Heather du Plessis-Allan: Listen to experts, not entrepreneurs, on coronavirus

Author
Newstalk ZB,
Publish Date
Thu, 19 Mar 2020, 4:11PM

Heather du Plessis-Allan: Listen to experts, not entrepreneurs, on coronavirus

Author
Newstalk ZB,
Publish Date
Thu, 19 Mar 2020, 4:11PM

I got an interesting email yesterday. It came from an American PR company working for a NZ entrepreneur. The PR guy asked if we put his client on the show to talk about coronavirus

The entrepreneur thinks the government’s not doing enough and they want to say publically what the government should be doing.

We weren’t the only show to get this email, and radio is not the only way this entrepreneur is banging that drum

I’m not going to name this person, because I think they mean well. They’re truly worried for the country

But even if they mean well, is it the right thing to take pandemic-management advice from a business person with absolutely no obvious qualifications in this area?

They are not experts, nor am I and nor are you. We don’t know how to handle this. We have no previous experience to compare this to. People study for years to know how to handle this kind of thing.

And yet we should listen to someone else whose watched videos on the internet?

Some of the suggestions I’ve heard from non-experts in the last week seem to like common sense. Test more, shut schools, close the borders.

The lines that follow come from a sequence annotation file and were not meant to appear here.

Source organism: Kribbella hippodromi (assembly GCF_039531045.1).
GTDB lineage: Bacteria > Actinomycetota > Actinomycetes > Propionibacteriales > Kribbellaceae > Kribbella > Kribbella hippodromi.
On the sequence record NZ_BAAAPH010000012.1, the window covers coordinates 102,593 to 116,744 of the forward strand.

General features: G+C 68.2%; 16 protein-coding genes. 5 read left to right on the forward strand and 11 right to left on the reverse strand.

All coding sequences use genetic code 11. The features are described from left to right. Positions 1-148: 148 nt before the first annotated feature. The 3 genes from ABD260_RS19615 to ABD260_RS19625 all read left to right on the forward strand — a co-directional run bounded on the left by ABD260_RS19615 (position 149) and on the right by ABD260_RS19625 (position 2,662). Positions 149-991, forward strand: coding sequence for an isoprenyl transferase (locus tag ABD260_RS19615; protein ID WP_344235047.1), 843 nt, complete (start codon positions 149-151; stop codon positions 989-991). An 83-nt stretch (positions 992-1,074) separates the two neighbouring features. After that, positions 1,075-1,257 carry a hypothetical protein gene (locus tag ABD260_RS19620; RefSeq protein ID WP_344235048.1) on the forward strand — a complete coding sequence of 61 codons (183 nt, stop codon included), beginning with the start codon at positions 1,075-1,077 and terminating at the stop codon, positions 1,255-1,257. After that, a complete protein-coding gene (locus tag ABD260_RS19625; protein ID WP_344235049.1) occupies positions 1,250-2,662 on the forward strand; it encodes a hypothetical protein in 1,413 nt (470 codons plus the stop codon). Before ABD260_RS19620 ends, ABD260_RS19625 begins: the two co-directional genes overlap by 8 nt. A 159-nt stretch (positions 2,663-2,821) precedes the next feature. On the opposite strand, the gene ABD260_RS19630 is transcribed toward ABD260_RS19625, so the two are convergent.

But as logical as it sounds, it might not be the right idea. There may be unintended consequences.

Testing for example. We all want more tests, and South Korea is a stellar example of how extensive testing can help. But South Korea only ramped up those tests when they had people in the community passing the disease on and they needed to find those people.

We don’t have proof at this stage that people are passing it on in the community, and there are not infinite supplies of the testing kits. If we use them all up now, we might regret it.

Border closures, banning anyone from coming in, sounds wise, but if we ban all travellers, won’t all the planes stop coming? And the 80,000 kiwis who still want to get home might not be able to?

School shut down? Who looks after the kids?  Its fine for office workers who can do their jobs from home. It’s a lot harder if you’re in the freezing works.  You can call in the grandparents, but then you’ve got the super vulnerable looking after the super spreaders.

We can’t stop people from complaining publically about the government’s action or inaction. But we can and should judge for ourselves how much credibility they have on this particular subject, and decide how much attention we pay to them.